Diabetic nephropathy is the leading cause of end stage renal disease worldwide and is associated with increased cardiovascular risk. The earliest clinical manifestation is of microalbuminuria. Tight blood glucose and blood pressure control reduce the risk of microalbuminuria. Once microalbuminuria is present, the rate of progression to end stage renal disease and of cardiovascular disease can be delayed by aggressive management of blood pressure, glucose, and lipids. Inhibition of the renin-angiotensin system is important to reduce intraglomerular pressure but other classes of antihypertensive agent may also be needed to gain adequate control of systemic blood pressure. Such measures can at least half the rate of progression of nephropathy and cardiovascular disease.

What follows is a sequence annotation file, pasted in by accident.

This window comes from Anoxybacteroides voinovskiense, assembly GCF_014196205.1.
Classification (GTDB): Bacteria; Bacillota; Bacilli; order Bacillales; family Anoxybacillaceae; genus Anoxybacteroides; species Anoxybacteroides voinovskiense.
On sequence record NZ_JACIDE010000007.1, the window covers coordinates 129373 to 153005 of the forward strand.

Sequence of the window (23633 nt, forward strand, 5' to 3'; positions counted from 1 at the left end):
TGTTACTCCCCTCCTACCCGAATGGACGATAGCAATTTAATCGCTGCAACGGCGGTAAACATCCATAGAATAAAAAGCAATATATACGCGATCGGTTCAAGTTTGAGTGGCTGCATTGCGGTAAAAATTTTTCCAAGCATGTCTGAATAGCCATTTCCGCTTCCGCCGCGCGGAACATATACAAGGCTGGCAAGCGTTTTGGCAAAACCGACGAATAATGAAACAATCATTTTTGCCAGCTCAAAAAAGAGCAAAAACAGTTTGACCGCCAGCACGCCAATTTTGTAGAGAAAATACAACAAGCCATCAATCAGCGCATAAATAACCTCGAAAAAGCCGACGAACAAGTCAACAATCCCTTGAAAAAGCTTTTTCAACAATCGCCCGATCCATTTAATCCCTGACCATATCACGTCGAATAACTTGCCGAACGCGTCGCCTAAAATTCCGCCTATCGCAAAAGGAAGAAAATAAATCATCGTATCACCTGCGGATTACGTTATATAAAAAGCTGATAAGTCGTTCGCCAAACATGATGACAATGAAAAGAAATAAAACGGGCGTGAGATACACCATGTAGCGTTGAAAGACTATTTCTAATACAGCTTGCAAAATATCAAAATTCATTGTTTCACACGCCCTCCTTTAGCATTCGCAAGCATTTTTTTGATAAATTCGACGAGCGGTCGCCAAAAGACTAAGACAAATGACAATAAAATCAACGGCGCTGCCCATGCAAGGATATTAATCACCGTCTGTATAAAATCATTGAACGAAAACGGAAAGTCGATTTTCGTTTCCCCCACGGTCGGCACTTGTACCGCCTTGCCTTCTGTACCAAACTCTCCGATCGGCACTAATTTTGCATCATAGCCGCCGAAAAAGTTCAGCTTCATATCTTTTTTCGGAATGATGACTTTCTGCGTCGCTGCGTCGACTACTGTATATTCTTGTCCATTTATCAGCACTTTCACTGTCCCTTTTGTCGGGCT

- ACE, angiotensin converting enzyme
- ATIIRB, angiotensin II receptor antagonist
- DCCT, Diabetes Control and Complications Trial
- HbA1c, glycated haemoglobin
- RRT, renal replacement therapy
- UKPDS, United Kingdom Prospective Diabetes Study
- diabetic nephropathy
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